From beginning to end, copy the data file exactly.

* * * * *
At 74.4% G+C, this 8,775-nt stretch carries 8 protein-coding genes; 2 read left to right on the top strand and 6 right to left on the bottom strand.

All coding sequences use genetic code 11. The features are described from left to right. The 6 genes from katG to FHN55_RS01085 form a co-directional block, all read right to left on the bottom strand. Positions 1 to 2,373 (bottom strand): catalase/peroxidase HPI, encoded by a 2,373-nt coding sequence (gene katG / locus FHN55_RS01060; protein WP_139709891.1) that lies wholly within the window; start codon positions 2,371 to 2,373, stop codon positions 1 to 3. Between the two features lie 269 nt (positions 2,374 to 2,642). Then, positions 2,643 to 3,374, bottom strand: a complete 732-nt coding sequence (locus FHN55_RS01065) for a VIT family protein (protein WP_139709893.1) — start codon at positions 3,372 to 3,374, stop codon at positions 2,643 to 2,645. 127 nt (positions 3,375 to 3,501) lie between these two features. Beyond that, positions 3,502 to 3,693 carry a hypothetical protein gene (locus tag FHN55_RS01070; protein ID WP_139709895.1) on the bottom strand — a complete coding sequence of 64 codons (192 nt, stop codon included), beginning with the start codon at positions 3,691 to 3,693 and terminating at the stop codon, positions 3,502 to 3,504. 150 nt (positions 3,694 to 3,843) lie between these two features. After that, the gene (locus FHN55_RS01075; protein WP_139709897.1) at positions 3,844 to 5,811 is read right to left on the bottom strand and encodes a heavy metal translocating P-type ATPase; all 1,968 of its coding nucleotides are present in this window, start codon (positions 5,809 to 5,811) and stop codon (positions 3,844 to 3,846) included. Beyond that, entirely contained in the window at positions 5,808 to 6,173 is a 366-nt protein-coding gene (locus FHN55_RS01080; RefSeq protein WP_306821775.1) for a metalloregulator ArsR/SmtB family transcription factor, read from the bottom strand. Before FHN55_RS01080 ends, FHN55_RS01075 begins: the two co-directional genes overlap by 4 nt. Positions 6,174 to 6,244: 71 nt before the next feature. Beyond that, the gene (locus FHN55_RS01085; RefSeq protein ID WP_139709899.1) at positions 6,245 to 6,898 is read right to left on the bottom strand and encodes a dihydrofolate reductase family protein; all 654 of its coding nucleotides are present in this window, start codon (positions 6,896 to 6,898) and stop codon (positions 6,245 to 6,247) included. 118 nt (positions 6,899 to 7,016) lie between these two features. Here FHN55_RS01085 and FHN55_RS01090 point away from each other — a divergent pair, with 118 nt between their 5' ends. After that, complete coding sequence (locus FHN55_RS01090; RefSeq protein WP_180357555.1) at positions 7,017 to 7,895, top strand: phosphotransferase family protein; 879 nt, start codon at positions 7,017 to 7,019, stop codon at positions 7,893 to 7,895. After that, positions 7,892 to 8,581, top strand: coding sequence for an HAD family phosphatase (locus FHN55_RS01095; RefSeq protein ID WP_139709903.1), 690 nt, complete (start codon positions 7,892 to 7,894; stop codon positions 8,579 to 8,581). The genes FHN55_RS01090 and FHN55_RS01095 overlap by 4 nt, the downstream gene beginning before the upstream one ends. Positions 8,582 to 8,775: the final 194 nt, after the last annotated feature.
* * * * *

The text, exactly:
At 74.4% G+C, this 8,775-nt stretch carries 8 protein-coding genes; 2 read left to right on the top strand and 6 right to left on the bottom strand.

All coding sequences use genetic code 11. The features are described from left to right. The 6 genes from katG to FHN55_RS01085 form a co-directional block, all read right to left on the bottom strand. Positions 1 to 2,373 (bottom strand): catalase/peroxidase HPI, encoded by a 2,373-nt coding sequence (gene katG / locus FHN55_RS01060; protein WP_139709891.1) that lies wholly within the window; start codon positions 2,371 to 2,373, stop codon positions 1 to 3. Between the two features lie 269 nt (positions 2,374 to 2,642). Then, positions 2,643 to 3,374, bottom strand: a complete 732-nt coding sequence (locus FHN55_RS01065) for a VIT family protein (protein WP_139709893.1) — start codon at positions 3,372 to 3,374, stop codon at positions 2,643 to 2,645. 127 nt (positions 3,375 to 3,501) lie between these two features. Beyond that, positions 3,502 to 3,693 carry a hypothetical protein gene (locus tag FHN55_RS01070; protein ID WP_139709895.1) on the bottom strand — a complete coding sequence of 64 codons (192 nt, stop codon included), beginning with the start codon at positions 3,691 to 3,693 and terminating at the stop codon, positions 3,502 to 3,504. 150 nt (positions 3,694 to 3,843) lie between these two features. After that, the gene (locus FHN55_RS01075; protein WP_139709897.1) at positions 3,844 to 5,811 is read right to left on the bottom strand and encodes a heavy metal translocating P-type ATPase; all 1,968 of its coding nucleotides are present in this window, start codon (positions 5,809 to 5,811) and stop codon (positions 3,844 to 3,846) included. Beyond that, entirely contained in the window at positions 5,808 to 6,173 is a 366-nt protein-coding gene (locus FHN55_RS01080; RefSeq protein WP_306821775.1) for a metalloregulator ArsR/SmtB family transcription factor, read from the bottom strand. Before FHN55_RS01080 ends, FHN55_RS01075 begins: the two co-directional genes overlap by 4 nt. Positions 6,174 to 6,244: 71 nt before the next feature. Beyond that, the gene (locus FHN55_RS01085; RefSeq protein ID WP_139709899.1) at positions 6,245 to 6,898 is read right to left on the bottom strand and encodes a dihydrofolate reductase family protein; all 654 of its coding nucleotides are present in this window, start codon (positions 6,896 to 6,898) and stop codon (positions 6,245 to 6,247) included. 118 nt (positions 6,899 to 7,016) lie between these two features. Here FHN55_RS01085 and FHN55_RS01090 point away from each other — a divergent pair, with 118 nt between their 5' ends. After that, complete coding sequence (locus FHN55_RS01090; RefSeq protein WP_180357555.1) at positions 7,017 to 7,895, top strand: phosphotransferase family protein; 879 nt, start codon at positions 7,017 to 7,019, stop codon at positions 7,893 to 7,895. After that, positions 7,892 to 8,581, top strand: coding sequence for an HAD family phosphatase (locus FHN55_RS01095; RefSeq protein ID WP_139709903.1), 690 nt, complete (start codon positions 7,892 to 7,894; stop codon positions 8,579 to 8,581). The genes FHN55_RS01090 and FHN55_RS01095 overlap by 4 nt, the downstream gene beginning before the upstream one ends. Positions 8,582 to 8,775: the final 194 nt, after the last annotated feature.